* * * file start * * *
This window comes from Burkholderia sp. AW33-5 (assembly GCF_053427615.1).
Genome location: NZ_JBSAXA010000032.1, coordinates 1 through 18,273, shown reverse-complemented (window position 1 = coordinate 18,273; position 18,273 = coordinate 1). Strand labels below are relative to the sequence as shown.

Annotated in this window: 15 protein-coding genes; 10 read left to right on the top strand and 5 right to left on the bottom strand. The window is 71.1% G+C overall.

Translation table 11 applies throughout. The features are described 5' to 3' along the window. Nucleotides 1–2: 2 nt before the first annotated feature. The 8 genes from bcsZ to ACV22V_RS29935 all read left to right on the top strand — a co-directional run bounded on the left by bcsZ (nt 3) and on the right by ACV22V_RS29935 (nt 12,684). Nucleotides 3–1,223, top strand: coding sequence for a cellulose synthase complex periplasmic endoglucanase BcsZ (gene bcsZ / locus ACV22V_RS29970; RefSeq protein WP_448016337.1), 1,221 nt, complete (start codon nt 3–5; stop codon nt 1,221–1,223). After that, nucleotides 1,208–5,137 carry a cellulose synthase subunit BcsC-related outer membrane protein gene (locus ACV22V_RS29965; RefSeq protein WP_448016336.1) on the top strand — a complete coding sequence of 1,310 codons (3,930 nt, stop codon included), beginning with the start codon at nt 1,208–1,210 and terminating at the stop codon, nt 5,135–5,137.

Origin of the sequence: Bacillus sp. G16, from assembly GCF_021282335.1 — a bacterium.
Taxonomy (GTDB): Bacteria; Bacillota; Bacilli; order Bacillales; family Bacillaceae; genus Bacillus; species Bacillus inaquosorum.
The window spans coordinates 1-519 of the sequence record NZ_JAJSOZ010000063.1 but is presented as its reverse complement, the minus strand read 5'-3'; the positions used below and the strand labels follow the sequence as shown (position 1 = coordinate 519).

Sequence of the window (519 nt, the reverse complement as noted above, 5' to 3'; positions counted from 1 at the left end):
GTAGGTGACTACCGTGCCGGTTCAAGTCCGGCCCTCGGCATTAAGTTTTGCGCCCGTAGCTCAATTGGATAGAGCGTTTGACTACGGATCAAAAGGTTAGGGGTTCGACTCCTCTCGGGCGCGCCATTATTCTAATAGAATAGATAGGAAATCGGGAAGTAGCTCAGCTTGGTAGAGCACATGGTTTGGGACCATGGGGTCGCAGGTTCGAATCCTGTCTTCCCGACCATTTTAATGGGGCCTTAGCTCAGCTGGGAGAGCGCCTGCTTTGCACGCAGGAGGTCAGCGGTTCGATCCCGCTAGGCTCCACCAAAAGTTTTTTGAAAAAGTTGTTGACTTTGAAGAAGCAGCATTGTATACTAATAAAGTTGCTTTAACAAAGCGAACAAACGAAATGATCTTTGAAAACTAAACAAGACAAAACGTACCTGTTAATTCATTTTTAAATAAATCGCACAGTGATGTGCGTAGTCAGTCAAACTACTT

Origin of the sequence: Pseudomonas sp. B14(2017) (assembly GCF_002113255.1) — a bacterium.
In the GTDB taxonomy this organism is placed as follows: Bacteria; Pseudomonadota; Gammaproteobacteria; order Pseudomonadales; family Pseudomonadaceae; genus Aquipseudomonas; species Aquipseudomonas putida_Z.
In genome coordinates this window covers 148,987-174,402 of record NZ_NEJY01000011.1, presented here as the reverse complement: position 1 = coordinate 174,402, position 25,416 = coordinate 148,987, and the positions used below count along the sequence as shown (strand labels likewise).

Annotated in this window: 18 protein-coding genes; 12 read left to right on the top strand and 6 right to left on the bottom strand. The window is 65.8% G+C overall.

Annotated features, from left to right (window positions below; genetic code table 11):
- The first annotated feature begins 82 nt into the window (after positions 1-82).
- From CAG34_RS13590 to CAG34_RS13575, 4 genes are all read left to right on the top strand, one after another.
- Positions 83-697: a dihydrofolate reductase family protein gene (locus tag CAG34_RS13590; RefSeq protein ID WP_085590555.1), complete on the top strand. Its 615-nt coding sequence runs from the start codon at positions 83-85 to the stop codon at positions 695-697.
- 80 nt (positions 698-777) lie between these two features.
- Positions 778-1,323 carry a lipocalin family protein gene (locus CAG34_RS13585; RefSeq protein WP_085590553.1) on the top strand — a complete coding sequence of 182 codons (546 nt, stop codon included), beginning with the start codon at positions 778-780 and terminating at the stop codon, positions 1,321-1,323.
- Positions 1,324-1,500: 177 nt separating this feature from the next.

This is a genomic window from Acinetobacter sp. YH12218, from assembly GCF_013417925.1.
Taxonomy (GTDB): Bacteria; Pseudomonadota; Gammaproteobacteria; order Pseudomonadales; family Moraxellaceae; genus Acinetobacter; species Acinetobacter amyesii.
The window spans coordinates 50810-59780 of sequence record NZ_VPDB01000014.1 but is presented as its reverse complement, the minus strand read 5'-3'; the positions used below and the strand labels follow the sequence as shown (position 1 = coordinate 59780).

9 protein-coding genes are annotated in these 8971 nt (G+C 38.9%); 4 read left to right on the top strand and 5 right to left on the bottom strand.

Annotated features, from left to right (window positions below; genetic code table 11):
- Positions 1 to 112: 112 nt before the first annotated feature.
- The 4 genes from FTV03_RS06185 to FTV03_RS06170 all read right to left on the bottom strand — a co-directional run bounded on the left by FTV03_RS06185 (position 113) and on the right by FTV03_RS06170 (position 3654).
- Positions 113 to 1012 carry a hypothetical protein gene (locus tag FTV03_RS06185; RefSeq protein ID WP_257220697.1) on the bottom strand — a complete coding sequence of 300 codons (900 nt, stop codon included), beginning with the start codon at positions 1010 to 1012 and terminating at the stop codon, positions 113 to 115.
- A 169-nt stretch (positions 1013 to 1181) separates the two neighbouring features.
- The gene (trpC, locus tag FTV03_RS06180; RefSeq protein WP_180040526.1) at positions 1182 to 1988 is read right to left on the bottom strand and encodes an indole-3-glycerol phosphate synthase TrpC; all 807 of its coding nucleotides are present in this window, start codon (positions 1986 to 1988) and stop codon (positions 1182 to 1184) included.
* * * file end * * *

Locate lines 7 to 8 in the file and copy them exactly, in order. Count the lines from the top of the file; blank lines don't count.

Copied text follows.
The window spans coordinates 1-519 of the sequence record NZ_JAJSOZ010000063.1 but is presented as its reverse complement, the minus strand read 5'-3'; the positions used below and the strand labels follow the sequence as shown (position 1 = coordinate 519).

Sequence of the window (519 nt, the reverse complement as noted above, 5' to 3'; positions counted from 1 at the left end):